Sins In The Judgment?

Charles J. Aebi

Dear Aebi: "Will one's sins forgiven in baptism or restoration be brought up in the judgment?"

No. If they were, they would not be said to be forgiven. In the Old Testament, sins were remembered every year at the day of atonement. They were never really forgiven or removed under that system. Under the gospel, the New Testament, they are forgiven, which means they are "remembered no more" (Hebrews 8:12; 10:17). Hebrews 10:1-4 reads, in the New King James Version, "{1}For the law, having a shadow of the good things to come, and not the very image of the things, can never with these same sacrifices, which they offer continually year by year, make those who approach perfect. {2} For then would they not have ceased to be offered? For the worshipers, once purified, would have had no more consciousness of sins. {3} But in those sacrifices there is a reminder of sins every year. {4} For it is not possible that the blood of bulls and goats could take away sins."

The Hebrews writer goes on to argue that Jesus' blood was different and could take away sins. "But this Man, after He had offered one sacrifice for sins forever, sat down at the right hand of God ... For by one offering He has perfected forever those who are being sanctified." (Hebrews 10:12,14) Then, he quotes Jeremiah 31 in verse 17 ("Their sins and their lawless deeds I will remember no more") and calls this "remission," which means forgiveness, in verse 18.

If a sin is truly repented of when one obeys the gospel or is restored, it is forgiven remitted, blotted out, erased, expunged. Peter said, "Repent therefore and be converted, that your sins may be blotted out ..." (Acts 3:19). When sins are blotted out, they exist no more. When God says He will remember them no more, He means just that.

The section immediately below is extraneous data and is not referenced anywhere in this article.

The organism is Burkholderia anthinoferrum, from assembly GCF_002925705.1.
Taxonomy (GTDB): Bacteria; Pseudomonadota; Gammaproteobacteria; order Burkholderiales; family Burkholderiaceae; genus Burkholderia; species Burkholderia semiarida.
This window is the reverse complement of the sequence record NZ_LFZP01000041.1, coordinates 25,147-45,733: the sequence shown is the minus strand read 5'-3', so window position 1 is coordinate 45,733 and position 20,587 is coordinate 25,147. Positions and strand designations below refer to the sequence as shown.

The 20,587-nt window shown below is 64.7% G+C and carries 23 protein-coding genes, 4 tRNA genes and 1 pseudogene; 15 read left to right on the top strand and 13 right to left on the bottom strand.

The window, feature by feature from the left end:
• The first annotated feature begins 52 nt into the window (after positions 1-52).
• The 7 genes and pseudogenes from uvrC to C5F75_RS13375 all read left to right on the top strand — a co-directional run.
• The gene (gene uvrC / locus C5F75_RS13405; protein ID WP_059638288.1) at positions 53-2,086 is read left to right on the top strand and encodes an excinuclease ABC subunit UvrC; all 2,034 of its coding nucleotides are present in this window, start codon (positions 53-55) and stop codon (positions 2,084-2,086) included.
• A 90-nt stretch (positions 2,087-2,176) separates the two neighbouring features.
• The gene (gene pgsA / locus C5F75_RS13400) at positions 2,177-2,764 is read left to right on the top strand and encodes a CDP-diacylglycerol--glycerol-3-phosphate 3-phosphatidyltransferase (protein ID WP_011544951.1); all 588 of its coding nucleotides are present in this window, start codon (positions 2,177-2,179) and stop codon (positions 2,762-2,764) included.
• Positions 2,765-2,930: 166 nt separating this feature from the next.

What purpose would it serve to bring up forgiven sins in the judgment anyway? To embarrass, harass, or humiliate the saints who are being taken to heaven? They have been cleansed of all sin by the blood of Christ (1 John 1:7). Their robes have been washed clean of all stain and been made white in the blood of the Lamb (Revelation 7:14; 1:5). Their sins are washed away. Sins will be brought up in the judgment sins that have not been repented of, sins of all who refuse to obey Christ and God. When Christ comes, He will reveal secret sins and hidden things of darkness (1 Corinthians 4:5; Romans 2:16; Matthew 10:26; 1 Timothy 5:24). Evil men will be judged according to their evil deeds, but the evil deeds once done by those now saints will have been forgotten. No one with sin will enter heaven, so come into Christ and be made a new creation where old things (sins) have passed away (2 Corinthians 5:17).

One man objected, saying, "Then what do Romans 14:12 and 2 Corinthians 5:10 mean when they say we will give account of ourselves to God?" They are talking about sins of which people do not repent. Ecclesiastes 12:14; Matthew 10:26; Romans 2:16; and 1 Corinthians 4:5 are all talking about this same thing. A poet has described the intent of these passages thus: "Written on the eternal wall, the past shall reappear." Yes, but without those sins which have been forgiven! What will this accomplish, i.e., recalling past sins of the unrepentant? It will show that God's judgment in every case is just. No one will have any grounds for appeal. All the guilty will know - and all the world will know - that they are guilty, and of exactly what.

God's grace will cover erase expunge eradicate the sins that have been forgiven. People may hold things against us in spite of our repentance and begging forgiveness, but God will not, Isaiah 55:6-9, for God does not hold grudges like people. People should not hold grudges, either. Matthew 18:15-17, 21-35. 2660 Layman Rd., Vincent, OH 45784-9730.


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